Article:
US Senate passes bill that could block sale of F-35 fighters to Turkey

The US Senate on Monday voted in favour of blocking the transfer of 100 F-35 fighter jets to Turkey, following months of increasing tension over the $10 billion sale between Ankara and Washington, the Financial Times reported on Monday.

The US Senate overwhelmingly approved a $716 billion defense budget that fulfills President Donald Trump’s desire to strengthen the US military. The 85-10 vote for the annual National Defense Authorization Act (NDAA) will give the Pentagon a $617,6 billion base budget plus an additional $68,5 billion for possible overseas operations, $21,6 billion for defense-related programs linked to the Department of Energy and $8,2 billion in other defense related expenditures.

The Senate NDAA also includes an amendment prohibiting sales to Turkey of F-35 Joint Strike Fighter jets, citing the purchase of the S-400 air defense system from Russia and detaining US citizens as the reasons. The amendment said that purchasing the S-400 system from Russia increases tensions and risks to the NATO alliance. It also demands the release of American Pastor Andrew Brunson, who is facing terror charges in Turkey.

Criticizing the US for trying to force Turkey not to purchase the S-400 air defense system from Russia, Turkish Foreign Minister Mevlüt Çavuşoğlu last week recalled that Turkey had been trying to purchase the Patriot air defense system from the US, but the missiles were never sold to Turkey when they were needed the most. “This is the reason why Turkey, which is in urgent need of these weapons, has chosen to purchase them from Russia,” he claimed.

Touching upon the F-35 fighter jets, Çavuşoğlu also emphasized that if Washington as the worst-case scenario decides not to sell F-35s to Turkey, then no one can tell Turkey not to buy aircraft from a second country or not to produce its own.

Turkey expects that the US will deliver the first F-35 joint strike fighters on June 21 with a ceremony despite the US Senate decision to block the procurement of the aircraft to the Turkish government, Çavuşoğlu said.

“There have been attempts in the US Congress regarding the F-35 delivery. Two fighters will be delivered to us on June 21, and there are also attempts [to block this delivery]. We can’t sustain a healthy relationship as such,” Çavuşoğlu said on Tuesday during a live interview with private broadcaster NTV.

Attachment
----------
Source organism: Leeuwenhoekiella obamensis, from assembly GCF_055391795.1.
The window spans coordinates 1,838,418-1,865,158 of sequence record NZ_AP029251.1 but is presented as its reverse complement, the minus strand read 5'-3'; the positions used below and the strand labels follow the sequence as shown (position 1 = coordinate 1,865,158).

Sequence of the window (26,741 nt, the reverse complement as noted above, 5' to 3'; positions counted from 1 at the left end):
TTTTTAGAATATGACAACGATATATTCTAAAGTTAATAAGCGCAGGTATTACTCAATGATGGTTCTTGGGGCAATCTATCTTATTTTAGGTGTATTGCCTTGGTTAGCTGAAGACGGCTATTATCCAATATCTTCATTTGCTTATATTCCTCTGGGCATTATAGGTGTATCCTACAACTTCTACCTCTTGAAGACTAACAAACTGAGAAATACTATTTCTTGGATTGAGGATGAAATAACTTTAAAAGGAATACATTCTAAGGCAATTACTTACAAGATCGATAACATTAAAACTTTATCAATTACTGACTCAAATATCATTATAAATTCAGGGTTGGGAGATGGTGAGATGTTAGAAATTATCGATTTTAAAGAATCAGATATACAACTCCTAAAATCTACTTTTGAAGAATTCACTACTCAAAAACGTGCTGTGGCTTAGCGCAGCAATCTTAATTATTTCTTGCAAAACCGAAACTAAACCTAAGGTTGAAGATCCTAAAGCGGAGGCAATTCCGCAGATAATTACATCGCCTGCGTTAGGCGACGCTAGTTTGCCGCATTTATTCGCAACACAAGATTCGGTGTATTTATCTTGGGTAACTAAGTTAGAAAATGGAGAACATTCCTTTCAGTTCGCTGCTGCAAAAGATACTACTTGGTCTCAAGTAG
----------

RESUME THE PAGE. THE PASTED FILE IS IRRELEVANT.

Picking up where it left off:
“Come and let’s talk like we did in Manbij. Turkey is an important ally, and it cannot be in any entity that would risk NATO. They should not test sanctions by making an excuse of it,” he added.

The bill must now be reconciled with one already passed by the House of Representatives in May and a compromise measure must then be passed by both chambers and signed into law by President Trump.

The United States is due to deliver the first of F-35 jets to Turkey on June 21 according to the F-35 project agreement; however, the proposed bill is likely to delay the sale. The bill will prohibit the transfer of F-35s to Turkey until the US secretary of defense submits a plan to remove Turkey from participation in the programme, the Financial Times said.

The US secretary of defense is supposed to prepare a report on relations with Turkey in 60 days. Any sale of F-35 and F-16 fighters, Patriot air defense systems and military helicopters by the Pentagon to Turkey will be blocked until the report is submitted to the congressional committees.

Turkish Prime Minister Binali Yıldırım said on Tuesday that the US Senate’s decision to pass a bill prohibiting the sale of Lockheed Martin’s F-35 jets to Turkey is unfortunate and against the spirit of strategic partnership. Yıldırım was also quoted by pro-government private broadcaster Haber Türk as saying that Turkey was not without alternatives and that the bill would not make Turkey vulnerable.

Turkey’s Deputy Prime Minister Hakan Çavuşoğlu also said on Tuesday that Turkey would take the F-35 fighter jets from the US. Speaking on a TV program on state-run broadcaster TRT, Çavuşoğlu said: “We will carry out our own active process, policies against those who try to limit Turkey’s independence and freedom with impositions. We will also definitely take the F-35s.”

Çavusoğlu said Turkey had made an agreement with the US and added: “Regarding the agreements, the necessary things were fulfilled. It is a convention.” He added that mutual agreements and conventions should be realized and he thinks that it will be realized. “The decision of the US House of Representatives and the decision of the US Senate do not have any value for us,” he said.

Ankara is slated to buy two batteries of S-400 missiles from Russia, which United States and NATO officials have repeatedly criticized due to what they say is the Russian system’s incompatibility with NATO systems.

Lockheed Martin, the maker of the F-35, said it still expects to hand over the initial F-35s to Turkey in a ceremonial exchange at Fort Worth, Texas, on June 21, before the bill becomes law, according to the Financial Times.

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